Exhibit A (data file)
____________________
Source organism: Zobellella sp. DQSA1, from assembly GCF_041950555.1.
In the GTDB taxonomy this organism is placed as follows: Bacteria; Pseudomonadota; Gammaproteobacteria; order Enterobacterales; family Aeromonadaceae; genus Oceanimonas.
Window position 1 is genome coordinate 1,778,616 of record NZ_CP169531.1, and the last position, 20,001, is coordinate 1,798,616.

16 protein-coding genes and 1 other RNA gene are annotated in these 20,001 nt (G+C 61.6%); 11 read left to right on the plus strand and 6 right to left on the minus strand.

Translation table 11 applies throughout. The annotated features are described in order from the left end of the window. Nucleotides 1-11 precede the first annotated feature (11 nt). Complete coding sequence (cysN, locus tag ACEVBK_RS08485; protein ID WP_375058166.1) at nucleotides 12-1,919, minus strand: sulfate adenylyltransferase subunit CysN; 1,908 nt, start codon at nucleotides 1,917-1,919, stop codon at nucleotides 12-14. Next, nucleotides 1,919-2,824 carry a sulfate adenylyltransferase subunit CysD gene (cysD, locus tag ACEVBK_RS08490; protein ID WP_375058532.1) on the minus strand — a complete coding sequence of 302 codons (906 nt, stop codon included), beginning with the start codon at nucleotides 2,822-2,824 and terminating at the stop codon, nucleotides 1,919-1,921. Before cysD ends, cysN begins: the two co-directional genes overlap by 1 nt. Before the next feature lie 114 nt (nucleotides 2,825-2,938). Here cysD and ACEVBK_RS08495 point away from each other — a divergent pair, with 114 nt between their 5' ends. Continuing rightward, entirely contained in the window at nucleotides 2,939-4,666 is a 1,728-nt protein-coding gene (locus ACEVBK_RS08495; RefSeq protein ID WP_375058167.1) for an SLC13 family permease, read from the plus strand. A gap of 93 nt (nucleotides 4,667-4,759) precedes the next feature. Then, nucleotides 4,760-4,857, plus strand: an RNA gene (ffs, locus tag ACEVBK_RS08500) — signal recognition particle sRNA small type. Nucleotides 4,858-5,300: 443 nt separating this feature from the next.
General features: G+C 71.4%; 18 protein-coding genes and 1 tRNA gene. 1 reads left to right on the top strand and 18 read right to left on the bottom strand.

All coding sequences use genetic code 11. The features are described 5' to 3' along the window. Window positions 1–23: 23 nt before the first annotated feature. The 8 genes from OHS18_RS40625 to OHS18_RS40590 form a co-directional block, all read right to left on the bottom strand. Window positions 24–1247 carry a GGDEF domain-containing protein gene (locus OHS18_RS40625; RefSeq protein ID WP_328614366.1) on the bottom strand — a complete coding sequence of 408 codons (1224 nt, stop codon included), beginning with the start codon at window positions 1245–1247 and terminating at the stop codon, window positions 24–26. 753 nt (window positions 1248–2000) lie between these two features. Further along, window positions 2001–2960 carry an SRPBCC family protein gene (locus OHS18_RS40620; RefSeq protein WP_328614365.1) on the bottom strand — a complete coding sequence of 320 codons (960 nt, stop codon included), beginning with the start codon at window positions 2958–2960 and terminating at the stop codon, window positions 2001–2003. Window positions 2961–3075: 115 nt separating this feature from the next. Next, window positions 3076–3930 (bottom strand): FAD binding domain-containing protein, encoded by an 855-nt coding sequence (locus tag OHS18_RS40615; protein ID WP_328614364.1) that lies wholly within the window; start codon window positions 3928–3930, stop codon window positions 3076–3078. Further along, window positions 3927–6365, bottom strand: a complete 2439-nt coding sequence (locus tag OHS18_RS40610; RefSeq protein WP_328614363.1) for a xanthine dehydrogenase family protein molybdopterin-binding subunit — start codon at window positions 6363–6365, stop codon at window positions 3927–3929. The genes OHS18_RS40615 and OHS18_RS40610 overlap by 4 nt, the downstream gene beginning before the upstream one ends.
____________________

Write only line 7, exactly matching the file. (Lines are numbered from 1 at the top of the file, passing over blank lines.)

All coding sequences use genetic code 11. The features are described 5' to 3' along the window. Window positions 1–23: 23 nt before the first annotated feature. The 8 genes from OHS18_RS40625 to OHS18_RS40590 form a co-directional block, all read right to left on the bottom strand. Window positions 24–1247 carry a GGDEF domain-containing protein gene (locus OHS18_RS40625; RefSeq protein ID WP_328614366.1) on the bottom strand — a complete coding sequence of 408 codons (1224 nt, stop codon included), beginning with the start codon at window positions 1245–1247 and terminating at the stop codon, window positions 24–26. 753 nt (window positions 1248–2000) lie between these two features. Further along, window positions 2001–2960 carry an SRPBCC family protein gene (locus OHS18_RS40620; RefSeq protein WP_328614365.1) on the bottom strand — a complete coding sequence of 320 codons (960 nt, stop codon included), beginning with the start codon at window positions 2958–2960 and terminating at the stop codon, window positions 2001–2003. Window positions 2961–3075: 115 nt separating this feature from the next. Next, window positions 3076–3930 (bottom strand): FAD binding domain-containing protein, encoded by an 855-nt coding sequence (locus tag OHS18_RS40615; protein ID WP_328614364.1) that lies wholly within the window; start codon window positions 3928–3930, stop codon window positions 3076–3078. Further along, window positions 3927–6365, bottom strand: a complete 2439-nt coding sequence (locus tag OHS18_RS40610; RefSeq protein WP_328614363.1) for a xanthine dehydrogenase family protein molybdopterin-binding subunit — start codon at window positions 6363–6365, stop codon at window positions 3927–3929. The genes OHS18_RS40615 and OHS18_RS40610 overlap by 4 nt, the downstream gene beginning before the upstream one ends.